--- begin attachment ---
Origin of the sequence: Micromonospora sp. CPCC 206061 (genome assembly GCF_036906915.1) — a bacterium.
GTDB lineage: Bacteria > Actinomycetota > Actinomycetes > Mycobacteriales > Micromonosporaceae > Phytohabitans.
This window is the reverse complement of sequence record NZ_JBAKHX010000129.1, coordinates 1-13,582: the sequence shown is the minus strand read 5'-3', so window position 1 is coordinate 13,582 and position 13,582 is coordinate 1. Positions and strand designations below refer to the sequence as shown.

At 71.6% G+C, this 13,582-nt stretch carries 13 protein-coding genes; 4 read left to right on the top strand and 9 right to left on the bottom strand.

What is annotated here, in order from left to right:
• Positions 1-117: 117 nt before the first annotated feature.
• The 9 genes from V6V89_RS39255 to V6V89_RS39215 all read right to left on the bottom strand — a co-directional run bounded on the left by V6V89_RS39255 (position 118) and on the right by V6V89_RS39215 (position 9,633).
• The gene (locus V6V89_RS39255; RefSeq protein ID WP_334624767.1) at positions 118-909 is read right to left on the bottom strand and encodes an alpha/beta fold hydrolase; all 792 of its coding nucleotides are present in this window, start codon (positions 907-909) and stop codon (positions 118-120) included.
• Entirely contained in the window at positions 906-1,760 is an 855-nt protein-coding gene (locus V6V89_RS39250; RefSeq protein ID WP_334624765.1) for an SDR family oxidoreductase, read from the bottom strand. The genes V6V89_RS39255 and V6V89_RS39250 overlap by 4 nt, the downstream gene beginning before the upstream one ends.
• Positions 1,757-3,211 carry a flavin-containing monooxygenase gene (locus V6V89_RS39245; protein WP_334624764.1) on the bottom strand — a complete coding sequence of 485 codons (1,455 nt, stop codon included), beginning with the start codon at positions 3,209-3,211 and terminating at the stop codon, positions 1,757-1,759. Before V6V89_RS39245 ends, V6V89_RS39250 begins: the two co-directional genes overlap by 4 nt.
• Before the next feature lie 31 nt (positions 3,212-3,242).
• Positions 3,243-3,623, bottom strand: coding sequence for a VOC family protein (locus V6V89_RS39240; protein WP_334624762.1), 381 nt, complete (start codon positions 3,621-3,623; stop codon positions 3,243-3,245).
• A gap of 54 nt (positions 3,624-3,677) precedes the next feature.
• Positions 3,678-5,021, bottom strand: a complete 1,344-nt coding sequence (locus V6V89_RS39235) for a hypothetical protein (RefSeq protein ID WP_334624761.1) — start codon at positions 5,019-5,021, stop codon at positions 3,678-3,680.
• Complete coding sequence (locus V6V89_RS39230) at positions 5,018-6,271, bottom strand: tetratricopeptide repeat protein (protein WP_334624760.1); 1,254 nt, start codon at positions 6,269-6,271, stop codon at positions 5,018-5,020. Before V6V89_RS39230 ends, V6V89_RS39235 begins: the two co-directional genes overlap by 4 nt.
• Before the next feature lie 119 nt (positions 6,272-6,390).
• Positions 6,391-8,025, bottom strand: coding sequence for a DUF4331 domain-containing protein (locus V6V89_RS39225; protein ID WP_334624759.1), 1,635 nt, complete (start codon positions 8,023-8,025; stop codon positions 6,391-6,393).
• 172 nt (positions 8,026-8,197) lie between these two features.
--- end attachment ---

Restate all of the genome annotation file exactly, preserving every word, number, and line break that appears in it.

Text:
Origin of the sequence: Micromonospora sp. CPCC 206061 (genome assembly GCF_036906915.1) — a bacterium.
GTDB lineage: Bacteria > Actinomycetota > Actinomycetes > Mycobacteriales > Micromonosporaceae > Phytohabitans.
This window is the reverse complement of sequence record NZ_JBAKHX010000129.1, coordinates 1-13,582: the sequence shown is the minus strand read 5'-3', so window position 1 is coordinate 13,582 and position 13,582 is coordinate 1. Positions and strand designations below refer to the sequence as shown.

At 71.6% G+C, this 13,582-nt stretch carries 13 protein-coding genes; 4 read left to right on the top strand and 9 right to left on the bottom strand.

What is annotated here, in order from left to right:
• Positions 1-117: 117 nt before the first annotated feature.
• The 9 genes from V6V89_RS39255 to V6V89_RS39215 all read right to left on the bottom strand — a co-directional run bounded on the left by V6V89_RS39255 (position 118) and on the right by V6V89_RS39215 (position 9,633).
• The gene (locus V6V89_RS39255; RefSeq protein ID WP_334624767.1) at positions 118-909 is read right to left on the bottom strand and encodes an alpha/beta fold hydrolase; all 792 of its coding nucleotides are present in this window, start codon (positions 907-909) and stop codon (positions 118-120) included.
• Entirely contained in the window at positions 906-1,760 is an 855-nt protein-coding gene (locus V6V89_RS39250; RefSeq protein ID WP_334624765.1) for an SDR family oxidoreductase, read from the bottom strand. The genes V6V89_RS39255 and V6V89_RS39250 overlap by 4 nt, the downstream gene beginning before the upstream one ends.
• Positions 1,757-3,211 carry a flavin-containing monooxygenase gene (locus V6V89_RS39245; protein WP_334624764.1) on the bottom strand — a complete coding sequence of 485 codons (1,455 nt, stop codon included), beginning with the start codon at positions 3,209-3,211 and terminating at the stop codon, positions 1,757-1,759. Before V6V89_RS39245 ends, V6V89_RS39250 begins: the two co-directional genes overlap by 4 nt.
• Before the next feature lie 31 nt (positions 3,212-3,242).
• Positions 3,243-3,623, bottom strand: coding sequence for a VOC family protein (locus V6V89_RS39240; protein WP_334624762.1), 381 nt, complete (start codon positions 3,621-3,623; stop codon positions 3,243-3,245).
• A gap of 54 nt (positions 3,624-3,677) precedes the next feature.
• Positions 3,678-5,021, bottom strand: a complete 1,344-nt coding sequence (locus V6V89_RS39235) for a hypothetical protein (RefSeq protein ID WP_334624761.1) — start codon at positions 5,019-5,021, stop codon at positions 3,678-3,680.
• Complete coding sequence (locus V6V89_RS39230) at positions 5,018-6,271, bottom strand: tetratricopeptide repeat protein (protein WP_334624760.1); 1,254 nt, start codon at positions 6,269-6,271, stop codon at positions 5,018-5,020. Before V6V89_RS39230 ends, V6V89_RS39235 begins: the two co-directional genes overlap by 4 nt.
• Before the next feature lie 119 nt (positions 6,272-6,390).
• Positions 6,391-8,025, bottom strand: coding sequence for a DUF4331 domain-containing protein (locus V6V89_RS39225; protein ID WP_334624759.1), 1,635 nt, complete (start codon positions 8,023-8,025; stop codon positions 6,391-6,393).
• 172 nt (positions 8,026-8,197) lie between these two features.